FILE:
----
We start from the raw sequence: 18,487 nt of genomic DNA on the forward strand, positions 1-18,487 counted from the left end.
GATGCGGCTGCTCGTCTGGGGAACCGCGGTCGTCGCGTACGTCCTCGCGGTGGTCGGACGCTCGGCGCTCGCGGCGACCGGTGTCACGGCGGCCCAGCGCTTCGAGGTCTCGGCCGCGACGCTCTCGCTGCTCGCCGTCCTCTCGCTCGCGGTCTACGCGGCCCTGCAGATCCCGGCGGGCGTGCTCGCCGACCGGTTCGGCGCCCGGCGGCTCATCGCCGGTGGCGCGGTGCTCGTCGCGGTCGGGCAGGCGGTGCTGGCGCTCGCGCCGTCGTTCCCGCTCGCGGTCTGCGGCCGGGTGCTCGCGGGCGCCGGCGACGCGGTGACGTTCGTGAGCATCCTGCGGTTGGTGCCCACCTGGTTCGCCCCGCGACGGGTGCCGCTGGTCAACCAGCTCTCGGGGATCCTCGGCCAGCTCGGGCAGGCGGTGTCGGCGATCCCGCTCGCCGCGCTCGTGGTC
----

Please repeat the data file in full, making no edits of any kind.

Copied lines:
We start from the raw sequence: 18,487 nt of genomic DNA on the forward strand, positions 1-18,487 counted from the left end.
GATGCGGCTGCTCGTCTGGGGAACCGCGGTCGTCGCGTACGTCCTCGCGGTGGTCGGACGCTCGGCGCTCGCGGCGACCGGTGTCACGGCGGCCCAGCGCTTCGAGGTCTCGGCCGCGACGCTCTCGCTGCTCGCCGTCCTCTCGCTCGCGGTCTACGCGGCCCTGCAGATCCCGGCGGGCGTGCTCGCCGACCGGTTCGGCGCCCGGCGGCTCATCGCCGGTGGCGCGGTGCTCGTCGCGGTCGGGCAGGCGGTGCTGGCGCTCGCGCCGTCGTTCCCGCTCGCGGTCTGCGGCCGGGTGCTCGCGGGCGCCGGCGACGCGGTGACGTTCGTGAGCATCCTGCGGTTGGTGCCCACCTGGTTCGCCCCGCGACGGGTGCCGCTGGTCAACCAGCTCTCGGGGATCCTCGGCCAGCTCGGGCAGGCGGTGTCGGCGATCCCGCTCGCCGCGCTCGTGGTC